The Quirimbas National Park was established in 2002. Its 7500 km2 area of which 80% is made up of islands, was recently designated a UNESCO biosphere reserve. Its rich and varied environment includes crystal clear waters, coastal forest, miombo woodland, mangrove forest, islands made of coral and vast sand flats. It hosts a stunning variety of plants and wildlife.
Among the 11 islands that make up the marine element of the park, six (Ibo, Matemo, Quisiva, Quilalea, Quirambo and Quirimba) have a long tradition of permanent human occupation, while the others (Quipaco, Mefundvo, Sencar, Fion and Rolas Island) are mostly uninhabited, with the occasional seasonal fisherman taking up residence.
These islands, along with 21 others, form the Quirimbas Archipelago. Stretching from Pemba to the Tanzanian border, the archipelago is a chain of almost 400 km of coral reef.
Wildlife in the park
The Quirimbas National Park is home to 160 species of animals, some of whom are on the Red List of Threatened Species, so it is vital that the park is maintained to help guarantee the survival of its wildlife and its future protection.
In the water you can find sea turtles, 4 species of dolphin, 3 whale species including the migratory humpback whale, over 160 species of coral, 6 species of mangrove, and 350 species of fish.
On the land there are more than 430 species of birds including osprey, plovers and yellow-billed storks, and a variety of wild animals, including elephants, lions, leopards and crocodiles.
The people of the Quirimbas
Almost 120,000 people live within the boundaries of the Quirimbas National Park, spread across 103 villages, many of which line the coast of the mainland or the main road that borders the park to the West. Whilst those who live on the coast and islands rely on fishing for their livelihoods, others who are scattered across small settlements on the mainland subside on small family farms based on traditional agricultural practice.
Threats to the park and its inhabitants
The park’s ecosystems are fragile, with a number of species and habitats under threat as pressure on resources grows.
Specific threats that the park authority is working to manage include harpoon fishing on the coral reefs, illegal trade in sea turtles and the destruction of their nesting habitats, and over-use of mangroves for firewood and construction.
Today, the majority of Ibo’s households survive through subsistence livelihood strategies that revolve around fishing, farming and micro-enterprises, which are also threatened with the depletion of natural resources.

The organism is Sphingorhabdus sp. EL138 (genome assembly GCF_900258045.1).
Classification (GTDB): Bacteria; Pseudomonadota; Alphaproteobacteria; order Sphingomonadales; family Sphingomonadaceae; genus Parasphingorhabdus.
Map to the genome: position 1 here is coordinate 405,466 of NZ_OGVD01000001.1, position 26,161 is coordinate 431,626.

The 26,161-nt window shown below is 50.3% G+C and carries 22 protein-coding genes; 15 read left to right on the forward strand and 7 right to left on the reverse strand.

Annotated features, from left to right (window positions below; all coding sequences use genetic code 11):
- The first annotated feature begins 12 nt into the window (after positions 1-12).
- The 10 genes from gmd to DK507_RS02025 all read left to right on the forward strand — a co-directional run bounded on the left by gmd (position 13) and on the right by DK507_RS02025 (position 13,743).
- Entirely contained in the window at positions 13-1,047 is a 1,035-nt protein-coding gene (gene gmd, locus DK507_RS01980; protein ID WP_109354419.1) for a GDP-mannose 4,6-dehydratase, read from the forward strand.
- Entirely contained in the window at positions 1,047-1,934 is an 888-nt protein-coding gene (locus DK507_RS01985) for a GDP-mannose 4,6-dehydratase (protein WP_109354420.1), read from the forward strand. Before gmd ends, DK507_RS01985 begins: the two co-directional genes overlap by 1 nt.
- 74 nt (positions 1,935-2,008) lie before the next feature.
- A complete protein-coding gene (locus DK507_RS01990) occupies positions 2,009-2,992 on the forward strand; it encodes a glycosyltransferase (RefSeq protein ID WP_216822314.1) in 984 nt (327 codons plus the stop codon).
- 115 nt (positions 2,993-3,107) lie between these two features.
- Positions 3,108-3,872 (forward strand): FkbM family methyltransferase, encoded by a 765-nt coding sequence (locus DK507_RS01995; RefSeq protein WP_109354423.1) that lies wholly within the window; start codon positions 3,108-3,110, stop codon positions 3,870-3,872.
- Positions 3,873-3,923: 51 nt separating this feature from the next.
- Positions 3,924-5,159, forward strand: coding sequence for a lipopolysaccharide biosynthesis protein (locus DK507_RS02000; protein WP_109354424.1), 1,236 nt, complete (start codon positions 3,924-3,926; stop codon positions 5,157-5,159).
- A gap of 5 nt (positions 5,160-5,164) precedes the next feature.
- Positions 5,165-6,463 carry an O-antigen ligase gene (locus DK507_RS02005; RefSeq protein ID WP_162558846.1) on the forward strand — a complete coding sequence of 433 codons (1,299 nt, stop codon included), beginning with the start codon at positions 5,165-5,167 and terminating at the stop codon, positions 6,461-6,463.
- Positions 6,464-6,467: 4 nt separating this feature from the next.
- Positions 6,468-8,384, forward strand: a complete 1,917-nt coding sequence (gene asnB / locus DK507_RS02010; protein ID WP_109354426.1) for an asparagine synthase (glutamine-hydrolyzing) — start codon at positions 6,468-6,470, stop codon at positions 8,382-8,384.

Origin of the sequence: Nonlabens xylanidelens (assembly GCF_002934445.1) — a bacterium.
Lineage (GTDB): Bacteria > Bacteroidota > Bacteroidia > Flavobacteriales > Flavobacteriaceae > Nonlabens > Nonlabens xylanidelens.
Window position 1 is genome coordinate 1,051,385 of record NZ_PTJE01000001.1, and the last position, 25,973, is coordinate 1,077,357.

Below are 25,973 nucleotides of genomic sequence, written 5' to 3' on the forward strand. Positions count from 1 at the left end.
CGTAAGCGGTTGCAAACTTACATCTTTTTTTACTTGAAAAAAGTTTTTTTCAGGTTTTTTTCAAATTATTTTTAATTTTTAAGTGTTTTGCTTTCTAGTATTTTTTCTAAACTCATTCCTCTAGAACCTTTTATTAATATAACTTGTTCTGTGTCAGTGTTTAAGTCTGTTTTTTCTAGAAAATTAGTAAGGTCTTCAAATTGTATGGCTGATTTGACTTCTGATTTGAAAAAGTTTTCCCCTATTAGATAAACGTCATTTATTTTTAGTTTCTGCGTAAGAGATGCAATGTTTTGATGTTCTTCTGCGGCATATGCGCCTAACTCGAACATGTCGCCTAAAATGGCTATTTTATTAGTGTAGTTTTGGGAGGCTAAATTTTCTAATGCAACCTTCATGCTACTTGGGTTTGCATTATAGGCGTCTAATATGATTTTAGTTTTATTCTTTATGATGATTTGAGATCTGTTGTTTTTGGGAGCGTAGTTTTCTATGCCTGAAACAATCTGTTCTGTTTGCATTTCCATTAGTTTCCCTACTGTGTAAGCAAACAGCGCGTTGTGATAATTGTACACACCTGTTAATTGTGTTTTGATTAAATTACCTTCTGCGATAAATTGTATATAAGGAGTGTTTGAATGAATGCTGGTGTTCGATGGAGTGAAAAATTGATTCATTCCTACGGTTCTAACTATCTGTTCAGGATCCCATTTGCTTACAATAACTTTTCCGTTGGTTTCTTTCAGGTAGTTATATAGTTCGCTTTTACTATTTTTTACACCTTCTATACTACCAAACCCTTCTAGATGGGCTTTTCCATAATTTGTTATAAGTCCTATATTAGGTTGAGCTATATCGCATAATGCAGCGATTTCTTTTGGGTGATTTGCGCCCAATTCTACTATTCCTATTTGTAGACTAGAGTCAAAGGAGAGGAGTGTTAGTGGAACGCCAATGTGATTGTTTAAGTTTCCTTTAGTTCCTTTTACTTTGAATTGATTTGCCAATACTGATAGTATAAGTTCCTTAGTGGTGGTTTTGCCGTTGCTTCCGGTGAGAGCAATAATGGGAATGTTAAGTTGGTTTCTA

The future of the Quirimbas National Park
Together with NGOs and the local population, the QNP is working on environmental monitoring, sustainable fisheries, and environmental and community tourism, to promote sustainable socio-economic development, which is only possible if ecosystems are preserved.
The following organisations are currently active in the area supporting the work of the park: Istituto Oikos, Foundation Ibo, ECO Mozambique, “ama” – associação do meio ambiente and WWF.
These organisations support the QNP in its conservation work, training staff and helping to promote eco-tourism activities, and sustainable fishing practices. They are also focused on designing solutions to improve water management, to reduce the risk of water contamination and fight malnutrition.
Support the Park
To help sustain the Park and help it succeed in its vital job in protecting its valuable biosphere, every visitor is charged an entrance fee.
You can also support the park by staying at Casa das Garças – the park’s own lodge.
Casa das Garças is a joint initiative between the QNP and Istituto Oikos, funded by the Italian Agency for Development Cooperation. It promotes inclusive and sustainable tourism on Ibo island and in the surrounding communities, and provides training and education in the hospitality industry. It is also a base for local and international academic research activities.
Learn more: casadasgarcas.org
Facebook: Casa das Garças Lodge – Ibo